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Creating Food Commons

From Commodity to Common Pool Resource

Time: Fri 2024-05-31 09.30

Location: E3, Osquars Backe 2 and 14, Campus, public video conference

Video link:

Language: English

Subject area: Planning and Decision Analysis, Urban and Regional Studies

Doctoral student: Naomi Lipke , Urbana och regionala studier

Opponent: Universitetslektor Kristina Lindström, Malmö universitet

Supervisor: Professor Karin Bradley, Urbana och regionala studier; Dr Pernilla Hagbert, Urbana och regionala studier

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QC 20240513


Researchers, environmentalists, social justice activists and policy makers have long discussed the inherent environmental and social problems prevalent in food systems. This thesis explores ways in which foodsharing can be interpreted as a movement towards a future set of economic relationships that values environmental limits and the right of individuals to access food. Contributing to a growing body of literature, I argue that foodsharing demonstrates the ability for people to organize using alternative digital tools for collection and distribution of readily abundant resources without the need for significant government or business intervention, producing a type of commons relationship. 

The aim of the thesis is to explore what foodsharing, as a process of commoning, can teach us about alternative forms of economic and social exchanges. If alternative economic organizations are important for a just transition, social scientists need to go beyond arguments for their relevance to study their actual strengths, weaknesses, and opportunities to support them. Drawing on theories of commons, prefigurative politics and just transitions, this thesis looks at an alternative economy organization which succeeds despite working against the status quo, to show where the social system around it is not designed to support it and asks what it might need to reach further.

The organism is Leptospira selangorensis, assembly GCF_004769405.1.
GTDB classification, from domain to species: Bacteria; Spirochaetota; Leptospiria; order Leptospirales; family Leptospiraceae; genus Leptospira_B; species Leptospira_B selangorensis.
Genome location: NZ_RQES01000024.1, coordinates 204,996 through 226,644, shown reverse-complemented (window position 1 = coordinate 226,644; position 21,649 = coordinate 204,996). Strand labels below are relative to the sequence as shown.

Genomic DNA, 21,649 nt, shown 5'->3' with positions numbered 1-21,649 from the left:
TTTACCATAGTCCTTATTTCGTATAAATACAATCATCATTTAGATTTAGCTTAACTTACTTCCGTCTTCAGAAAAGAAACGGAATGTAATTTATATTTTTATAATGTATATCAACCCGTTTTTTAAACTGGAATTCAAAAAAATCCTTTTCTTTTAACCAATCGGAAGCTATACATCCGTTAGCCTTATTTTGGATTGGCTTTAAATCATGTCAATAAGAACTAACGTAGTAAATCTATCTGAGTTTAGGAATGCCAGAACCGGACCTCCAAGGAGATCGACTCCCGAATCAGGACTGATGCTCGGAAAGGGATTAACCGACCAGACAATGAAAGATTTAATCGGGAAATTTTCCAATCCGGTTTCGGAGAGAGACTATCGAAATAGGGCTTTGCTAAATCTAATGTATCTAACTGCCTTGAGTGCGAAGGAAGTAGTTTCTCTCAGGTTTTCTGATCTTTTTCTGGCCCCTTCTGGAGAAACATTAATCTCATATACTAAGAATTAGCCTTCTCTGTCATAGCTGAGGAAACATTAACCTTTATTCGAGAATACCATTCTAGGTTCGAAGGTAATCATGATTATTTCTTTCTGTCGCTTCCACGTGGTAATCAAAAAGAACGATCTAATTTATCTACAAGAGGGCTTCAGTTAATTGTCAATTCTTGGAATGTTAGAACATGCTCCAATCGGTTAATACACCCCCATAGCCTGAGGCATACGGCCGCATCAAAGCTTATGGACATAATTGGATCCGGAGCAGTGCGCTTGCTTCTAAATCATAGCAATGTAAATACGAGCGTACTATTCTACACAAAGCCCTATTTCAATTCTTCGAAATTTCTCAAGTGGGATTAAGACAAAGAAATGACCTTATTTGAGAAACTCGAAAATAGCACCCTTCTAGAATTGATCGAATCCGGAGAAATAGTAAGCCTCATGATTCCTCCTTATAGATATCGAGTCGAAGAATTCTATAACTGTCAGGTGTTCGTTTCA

This is explored through the qualitative case study of a well-established foodsharing organization in a medium size city on the West coast of Sweden. Research questions focused on the political ideas used by the organization, the ways in which it was organized, and the reasons for and resolution of conflict. Through interviews, observations, and online research the case is elaborated upon and analyzed to reveal the unique dynamics of the studied organization. These include very specific rules for collecting and distributing food that aim to maintain transparency, solidarity, and fairness. The foodsharing organization displays some characteristics of a food commons and in other instances characteristics of a gift economy. The main contribution is a closer look at the resulting interpersonal and organizational dynamics of one alternative economy organization in order to illuminate some challenges of organizing and maintaining similar ventures in the future. If alternative economic organizations have social benefit, then they will need to be supported in the ways in which are appropriate to their form and politics.